A toy supply company has been fined for supplying unsafe toys and four more companies are before the courts on toy safety charges following Commerce Commission investigations.
The commission says Cinevan International Ltd was fined $81,000 in the Auckland District Court. Cinevan had earlier pleaded guilty to five representative charges relating to supply of 2,337 units of five toys or toy sets between January and December 2018.
“One feature of this case is that packaging on some of the toys carried labels or symbols indicating they were not suitable for children under 3. The toys were clearly intended for use by young children, and businesses cannot use such labels to avoid their legal responsibilities," says the commission’s Head of Consumer Stuart Wallace.
The commission currently has four more toy safety prosecutions before the courts:
- Greenstar Holding Ltd has pleaded guilty to four representative charges relating to the supply of 217 toy animal sets between November 2017 and February 2019. It is awaiting sentence.
- Feel So Good Ltd has pleaded guilty to five representative charges relating to supplying 2,964 units of a "Ha-Ha Groan Hammer" between August 2014 and December 2018. It will be sentenced in the Manukau District Court on 26 March.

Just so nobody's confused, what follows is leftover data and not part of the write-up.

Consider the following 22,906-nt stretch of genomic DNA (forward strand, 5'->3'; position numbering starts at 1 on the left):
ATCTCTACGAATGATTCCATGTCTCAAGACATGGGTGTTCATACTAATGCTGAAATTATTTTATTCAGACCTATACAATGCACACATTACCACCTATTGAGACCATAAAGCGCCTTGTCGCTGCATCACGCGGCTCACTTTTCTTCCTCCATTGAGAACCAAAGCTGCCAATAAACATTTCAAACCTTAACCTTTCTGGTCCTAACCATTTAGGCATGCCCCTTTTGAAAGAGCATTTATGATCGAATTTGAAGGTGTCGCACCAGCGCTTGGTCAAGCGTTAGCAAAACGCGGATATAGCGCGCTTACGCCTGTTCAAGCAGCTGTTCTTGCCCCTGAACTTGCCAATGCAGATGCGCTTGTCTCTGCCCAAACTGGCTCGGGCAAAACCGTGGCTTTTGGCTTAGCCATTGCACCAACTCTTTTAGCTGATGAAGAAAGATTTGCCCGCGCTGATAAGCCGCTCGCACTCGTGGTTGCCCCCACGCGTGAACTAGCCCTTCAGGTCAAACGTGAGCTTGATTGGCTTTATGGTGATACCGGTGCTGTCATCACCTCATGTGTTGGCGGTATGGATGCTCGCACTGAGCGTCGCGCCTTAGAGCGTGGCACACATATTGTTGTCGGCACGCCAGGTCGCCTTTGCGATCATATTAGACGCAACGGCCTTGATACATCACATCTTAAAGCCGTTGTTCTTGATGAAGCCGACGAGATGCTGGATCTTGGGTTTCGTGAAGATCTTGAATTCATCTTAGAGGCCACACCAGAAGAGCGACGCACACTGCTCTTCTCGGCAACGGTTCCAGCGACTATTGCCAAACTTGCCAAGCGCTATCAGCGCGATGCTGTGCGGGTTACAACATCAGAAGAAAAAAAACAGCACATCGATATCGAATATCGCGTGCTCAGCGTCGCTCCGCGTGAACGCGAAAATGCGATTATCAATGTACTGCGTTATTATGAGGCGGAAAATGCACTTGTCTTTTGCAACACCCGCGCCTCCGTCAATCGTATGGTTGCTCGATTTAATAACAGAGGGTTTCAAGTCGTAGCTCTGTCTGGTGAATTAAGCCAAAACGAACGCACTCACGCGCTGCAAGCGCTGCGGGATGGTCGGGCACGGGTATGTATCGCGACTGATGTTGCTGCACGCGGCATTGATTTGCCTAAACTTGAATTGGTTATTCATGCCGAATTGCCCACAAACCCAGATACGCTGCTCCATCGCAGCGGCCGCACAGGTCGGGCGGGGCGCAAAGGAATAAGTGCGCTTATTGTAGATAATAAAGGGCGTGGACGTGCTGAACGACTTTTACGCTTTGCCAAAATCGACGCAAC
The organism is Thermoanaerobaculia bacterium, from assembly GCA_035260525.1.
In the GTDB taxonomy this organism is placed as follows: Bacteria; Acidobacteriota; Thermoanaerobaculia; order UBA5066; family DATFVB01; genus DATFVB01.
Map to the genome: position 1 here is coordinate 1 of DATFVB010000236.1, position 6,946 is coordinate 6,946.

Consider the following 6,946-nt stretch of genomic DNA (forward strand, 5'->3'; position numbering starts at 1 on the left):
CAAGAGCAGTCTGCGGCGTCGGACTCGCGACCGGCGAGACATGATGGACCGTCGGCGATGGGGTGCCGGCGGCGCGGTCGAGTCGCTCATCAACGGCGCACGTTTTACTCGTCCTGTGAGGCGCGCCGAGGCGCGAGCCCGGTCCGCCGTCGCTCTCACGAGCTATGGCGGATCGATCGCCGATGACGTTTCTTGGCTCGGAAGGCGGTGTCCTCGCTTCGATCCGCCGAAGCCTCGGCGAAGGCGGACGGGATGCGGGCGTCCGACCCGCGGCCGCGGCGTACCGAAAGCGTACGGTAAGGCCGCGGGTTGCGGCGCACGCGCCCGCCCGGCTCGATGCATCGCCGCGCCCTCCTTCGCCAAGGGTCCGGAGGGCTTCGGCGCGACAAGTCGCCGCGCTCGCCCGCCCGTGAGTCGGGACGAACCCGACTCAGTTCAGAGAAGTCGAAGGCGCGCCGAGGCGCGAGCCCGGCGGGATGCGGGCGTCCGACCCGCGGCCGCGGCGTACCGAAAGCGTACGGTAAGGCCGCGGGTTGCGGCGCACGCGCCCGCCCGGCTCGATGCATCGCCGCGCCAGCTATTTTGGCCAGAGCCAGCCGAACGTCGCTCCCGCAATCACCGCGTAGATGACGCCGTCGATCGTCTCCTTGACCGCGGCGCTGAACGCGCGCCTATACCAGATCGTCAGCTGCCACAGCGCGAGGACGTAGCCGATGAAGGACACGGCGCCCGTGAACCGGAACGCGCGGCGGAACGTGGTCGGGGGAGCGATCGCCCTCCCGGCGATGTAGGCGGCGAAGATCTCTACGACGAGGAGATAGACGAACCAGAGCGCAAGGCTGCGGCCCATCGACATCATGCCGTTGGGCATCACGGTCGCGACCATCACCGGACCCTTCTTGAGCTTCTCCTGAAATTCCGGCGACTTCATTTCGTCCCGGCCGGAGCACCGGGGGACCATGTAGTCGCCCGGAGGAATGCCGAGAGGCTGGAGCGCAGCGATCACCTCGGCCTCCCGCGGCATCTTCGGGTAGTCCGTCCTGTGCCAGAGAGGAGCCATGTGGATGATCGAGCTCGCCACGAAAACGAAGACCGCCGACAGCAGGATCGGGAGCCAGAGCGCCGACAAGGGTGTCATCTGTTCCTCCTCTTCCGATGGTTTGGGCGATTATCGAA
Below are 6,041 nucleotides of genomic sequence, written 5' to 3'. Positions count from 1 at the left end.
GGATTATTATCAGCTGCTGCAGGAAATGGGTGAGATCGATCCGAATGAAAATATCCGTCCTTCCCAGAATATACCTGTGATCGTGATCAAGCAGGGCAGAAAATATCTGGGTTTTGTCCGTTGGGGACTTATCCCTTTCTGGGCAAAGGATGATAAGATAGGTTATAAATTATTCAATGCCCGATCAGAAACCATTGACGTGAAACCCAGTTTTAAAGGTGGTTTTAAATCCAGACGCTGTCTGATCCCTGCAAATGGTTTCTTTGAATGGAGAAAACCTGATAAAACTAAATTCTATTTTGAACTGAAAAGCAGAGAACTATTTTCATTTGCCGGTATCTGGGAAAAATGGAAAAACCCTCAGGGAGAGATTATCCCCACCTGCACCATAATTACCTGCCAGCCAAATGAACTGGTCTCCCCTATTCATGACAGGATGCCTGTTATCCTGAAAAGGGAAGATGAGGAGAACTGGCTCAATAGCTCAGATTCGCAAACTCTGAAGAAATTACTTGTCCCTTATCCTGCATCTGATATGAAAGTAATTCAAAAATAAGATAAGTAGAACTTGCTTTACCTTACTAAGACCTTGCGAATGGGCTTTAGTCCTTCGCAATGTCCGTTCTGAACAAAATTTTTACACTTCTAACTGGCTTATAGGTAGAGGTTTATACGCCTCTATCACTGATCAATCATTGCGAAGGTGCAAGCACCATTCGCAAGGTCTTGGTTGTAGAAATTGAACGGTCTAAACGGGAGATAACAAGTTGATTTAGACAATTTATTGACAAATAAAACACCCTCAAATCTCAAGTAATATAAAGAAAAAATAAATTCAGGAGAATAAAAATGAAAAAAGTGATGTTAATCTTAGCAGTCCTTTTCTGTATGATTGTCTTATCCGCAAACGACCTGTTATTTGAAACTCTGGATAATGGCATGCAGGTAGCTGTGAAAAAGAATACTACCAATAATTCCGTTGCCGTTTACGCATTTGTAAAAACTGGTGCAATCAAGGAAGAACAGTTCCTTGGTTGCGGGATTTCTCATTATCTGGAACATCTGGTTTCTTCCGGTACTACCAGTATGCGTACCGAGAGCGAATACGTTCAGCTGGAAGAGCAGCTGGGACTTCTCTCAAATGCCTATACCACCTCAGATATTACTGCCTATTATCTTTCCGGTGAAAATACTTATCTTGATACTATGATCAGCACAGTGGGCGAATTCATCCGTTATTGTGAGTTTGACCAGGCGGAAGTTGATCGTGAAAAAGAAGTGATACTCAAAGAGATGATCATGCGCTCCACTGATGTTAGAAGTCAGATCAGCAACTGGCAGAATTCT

- Kent Sing Trading Company Ltd has pleaded guilty to one representative charge relating to the supply of baby rattle toys between October 2014 and December 2018, and will be sentenced in the Manukau District Court on 22 April.
- Espoir Ltd has pleaded guilty to five representative charges relating to supply of toy animal sets between December 2014 and December 2018. It will be sentenced in the Manukau District Court on 3 April.
The commission says under testing, small parts became free from all the toys and toy sets, or toys or toy parts were small enough to pass through a template. In either case the toys or toy parts were a choking hazard to children 36 months and under.
“A common theme of these prosecutions is that the companies told us they had little or no knowledge of the toy safety Standard and did not have compliance programmes in place. The commission will continue to make such cases a high priority because they are about the safety of small children,” says Mr Wallace.
Other recent cases completed by the Commission saw fines handed down against First Mart and ACQ Development Limited.
ACQ was fined $81,000 in October 2019 for supplying 1,823 sets of unsafe rubber duck toy sets.